The murky waters surrounding the T20 Global League threaten to remove the shine from the event, writes LUKE ALFRED in SA Cricket Magazine.
Tony Irish, chief executive of the SA Players’ Association, doesn’t pause for thought when he’s asked if Cricket South Africa’s (CSA) much-trumpeted T20 league is the way to go. ‘Absolutely,’ he says. ‘It’s the way things are moving internationally. The players and the fans want it and the system needs it. My only question relates to whether everything will be done correctly.’
Irish is surely right in his assessment, insofar as he represents the players and their wishes. His view, however, is very much the view from within the game – the establishment view, if you like – and is therefore one that has an in-built bias.
A sceptic might argue that the players favour the emergence of the T20 Global League because they see the competition as a once-in-a-lifetime payday. Irish notes that the tournament is a dollar-based one, and while players are legally prevented by South African legislation from being paid in dollars, they will nonetheless be paid in rand equivalents pegged to the dollar.
The lucky 144 contracted players (18 per franchise) parcelled out to the eight franchises have an eye on many things, including the shop window that is the tournament itself, but we’d be deluding ourselves if we didn’t realise that all of them are also after the healthy wodge of wonga they’ll get at the end of their six weeks’ work. Better-than-usual Christmas presents for Chris Jonker’s inner circle, anyone?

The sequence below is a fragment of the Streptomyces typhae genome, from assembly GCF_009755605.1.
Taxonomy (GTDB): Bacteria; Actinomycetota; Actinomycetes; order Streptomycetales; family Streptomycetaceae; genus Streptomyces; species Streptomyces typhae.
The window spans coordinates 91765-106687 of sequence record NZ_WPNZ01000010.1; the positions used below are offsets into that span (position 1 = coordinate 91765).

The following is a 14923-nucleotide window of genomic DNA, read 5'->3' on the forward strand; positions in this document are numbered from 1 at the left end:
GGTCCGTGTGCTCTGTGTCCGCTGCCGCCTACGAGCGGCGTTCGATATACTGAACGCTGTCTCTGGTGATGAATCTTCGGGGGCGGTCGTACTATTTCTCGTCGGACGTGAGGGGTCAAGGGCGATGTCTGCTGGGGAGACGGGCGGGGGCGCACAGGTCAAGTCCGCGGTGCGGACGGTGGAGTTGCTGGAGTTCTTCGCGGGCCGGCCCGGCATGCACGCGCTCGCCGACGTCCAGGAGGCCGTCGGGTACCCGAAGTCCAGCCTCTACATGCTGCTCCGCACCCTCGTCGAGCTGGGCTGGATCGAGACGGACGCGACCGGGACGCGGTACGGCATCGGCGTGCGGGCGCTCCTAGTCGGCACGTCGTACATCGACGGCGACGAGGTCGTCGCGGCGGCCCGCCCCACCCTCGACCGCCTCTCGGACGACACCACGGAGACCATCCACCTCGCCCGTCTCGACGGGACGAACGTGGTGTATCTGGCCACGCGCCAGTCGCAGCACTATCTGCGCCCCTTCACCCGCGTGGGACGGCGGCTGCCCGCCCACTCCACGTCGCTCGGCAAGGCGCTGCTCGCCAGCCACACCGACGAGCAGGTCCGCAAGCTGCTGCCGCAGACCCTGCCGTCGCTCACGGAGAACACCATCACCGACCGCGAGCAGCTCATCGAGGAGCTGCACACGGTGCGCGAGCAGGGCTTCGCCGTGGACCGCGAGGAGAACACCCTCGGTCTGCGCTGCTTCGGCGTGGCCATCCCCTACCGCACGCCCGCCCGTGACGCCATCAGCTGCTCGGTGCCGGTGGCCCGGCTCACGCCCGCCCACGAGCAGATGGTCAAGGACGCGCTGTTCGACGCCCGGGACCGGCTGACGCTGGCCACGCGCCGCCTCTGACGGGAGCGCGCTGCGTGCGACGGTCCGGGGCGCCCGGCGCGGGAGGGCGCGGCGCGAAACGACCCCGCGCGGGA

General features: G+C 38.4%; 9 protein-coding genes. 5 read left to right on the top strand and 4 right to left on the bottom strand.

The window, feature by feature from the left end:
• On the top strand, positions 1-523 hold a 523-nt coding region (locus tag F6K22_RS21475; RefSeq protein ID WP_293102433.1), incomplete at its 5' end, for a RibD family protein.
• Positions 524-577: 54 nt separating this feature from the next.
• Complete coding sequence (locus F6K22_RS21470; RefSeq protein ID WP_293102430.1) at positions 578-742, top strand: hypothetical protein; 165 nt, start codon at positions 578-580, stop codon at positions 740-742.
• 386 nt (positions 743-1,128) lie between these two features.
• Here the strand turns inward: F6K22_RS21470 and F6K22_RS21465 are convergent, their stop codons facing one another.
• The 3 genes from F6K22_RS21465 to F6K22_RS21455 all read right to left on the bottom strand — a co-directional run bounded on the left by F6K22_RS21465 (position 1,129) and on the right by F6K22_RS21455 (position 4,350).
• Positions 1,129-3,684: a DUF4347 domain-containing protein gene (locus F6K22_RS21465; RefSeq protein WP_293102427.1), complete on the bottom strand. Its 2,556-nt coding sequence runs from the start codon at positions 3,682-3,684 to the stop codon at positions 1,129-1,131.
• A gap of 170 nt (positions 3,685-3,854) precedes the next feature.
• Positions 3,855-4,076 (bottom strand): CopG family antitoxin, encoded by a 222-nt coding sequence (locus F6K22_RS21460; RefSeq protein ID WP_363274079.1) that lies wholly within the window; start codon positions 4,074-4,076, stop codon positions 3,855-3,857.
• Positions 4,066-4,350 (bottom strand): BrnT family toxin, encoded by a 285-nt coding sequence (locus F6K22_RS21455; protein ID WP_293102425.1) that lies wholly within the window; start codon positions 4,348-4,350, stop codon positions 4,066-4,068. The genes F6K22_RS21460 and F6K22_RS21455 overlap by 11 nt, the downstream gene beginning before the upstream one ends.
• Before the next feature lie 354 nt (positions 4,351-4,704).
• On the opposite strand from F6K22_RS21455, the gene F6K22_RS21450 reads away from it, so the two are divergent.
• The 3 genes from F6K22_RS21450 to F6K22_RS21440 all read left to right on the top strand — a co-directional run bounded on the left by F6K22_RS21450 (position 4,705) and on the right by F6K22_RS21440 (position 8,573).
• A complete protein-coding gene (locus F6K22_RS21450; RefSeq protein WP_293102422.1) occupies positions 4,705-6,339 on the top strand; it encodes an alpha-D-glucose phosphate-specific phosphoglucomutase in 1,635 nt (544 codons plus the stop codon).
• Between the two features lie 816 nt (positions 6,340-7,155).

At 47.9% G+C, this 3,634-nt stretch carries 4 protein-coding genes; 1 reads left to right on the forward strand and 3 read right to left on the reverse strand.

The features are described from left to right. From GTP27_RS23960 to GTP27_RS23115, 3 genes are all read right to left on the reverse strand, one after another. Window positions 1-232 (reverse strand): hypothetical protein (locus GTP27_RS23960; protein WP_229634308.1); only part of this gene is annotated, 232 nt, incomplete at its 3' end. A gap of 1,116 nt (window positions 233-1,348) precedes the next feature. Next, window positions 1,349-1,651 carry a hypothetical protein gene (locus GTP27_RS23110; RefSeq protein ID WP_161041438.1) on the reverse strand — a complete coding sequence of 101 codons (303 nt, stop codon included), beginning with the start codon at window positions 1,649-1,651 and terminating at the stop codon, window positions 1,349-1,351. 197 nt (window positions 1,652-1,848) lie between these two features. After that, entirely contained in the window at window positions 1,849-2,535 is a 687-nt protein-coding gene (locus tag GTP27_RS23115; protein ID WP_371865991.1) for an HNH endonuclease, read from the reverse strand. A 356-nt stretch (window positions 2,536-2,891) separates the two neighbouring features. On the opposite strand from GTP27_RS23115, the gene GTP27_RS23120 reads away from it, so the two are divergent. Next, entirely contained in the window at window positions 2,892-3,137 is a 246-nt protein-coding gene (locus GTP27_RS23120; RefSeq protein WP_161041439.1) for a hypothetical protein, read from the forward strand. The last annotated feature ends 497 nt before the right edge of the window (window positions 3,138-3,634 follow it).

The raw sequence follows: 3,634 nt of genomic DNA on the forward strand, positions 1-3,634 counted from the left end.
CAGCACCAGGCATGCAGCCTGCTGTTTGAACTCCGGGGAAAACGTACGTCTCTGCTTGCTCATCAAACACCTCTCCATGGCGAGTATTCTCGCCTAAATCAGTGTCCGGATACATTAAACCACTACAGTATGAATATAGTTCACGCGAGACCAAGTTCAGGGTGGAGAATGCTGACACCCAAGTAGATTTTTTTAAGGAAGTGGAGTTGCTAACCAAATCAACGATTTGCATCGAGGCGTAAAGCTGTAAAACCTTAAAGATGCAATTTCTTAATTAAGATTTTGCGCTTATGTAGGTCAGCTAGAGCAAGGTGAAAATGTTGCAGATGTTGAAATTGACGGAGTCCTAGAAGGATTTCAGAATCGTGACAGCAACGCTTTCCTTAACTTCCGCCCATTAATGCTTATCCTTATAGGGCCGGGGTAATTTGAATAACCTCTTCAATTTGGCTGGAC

The establishment view is one thing, the view from the business community, the fans and media, quite another. From the very beginning, the T20 Global League has been shrouded in controversy. This is largely the result of CSA’s lack of transparency on whether bids have been lodged and deposits paid and what these are, but questions haven’t been confined to matters of behind-the-scenes finance.
There have been whispers since the very beginning of Lalit Modi’s shadowy influence, and CSA’s initial hope that ownership of the eight franchises would be divided between four local owners and four overseas owners has not transpired. Osman Osman, a Laudium-based impresario, only has a 10% stake in the Centurion-based franchise rather than being a majority shareholder, and Brimstone, the Western Cape-based investment house, declined to become involved in the Stellenbosch franchise after weeks of equivocation.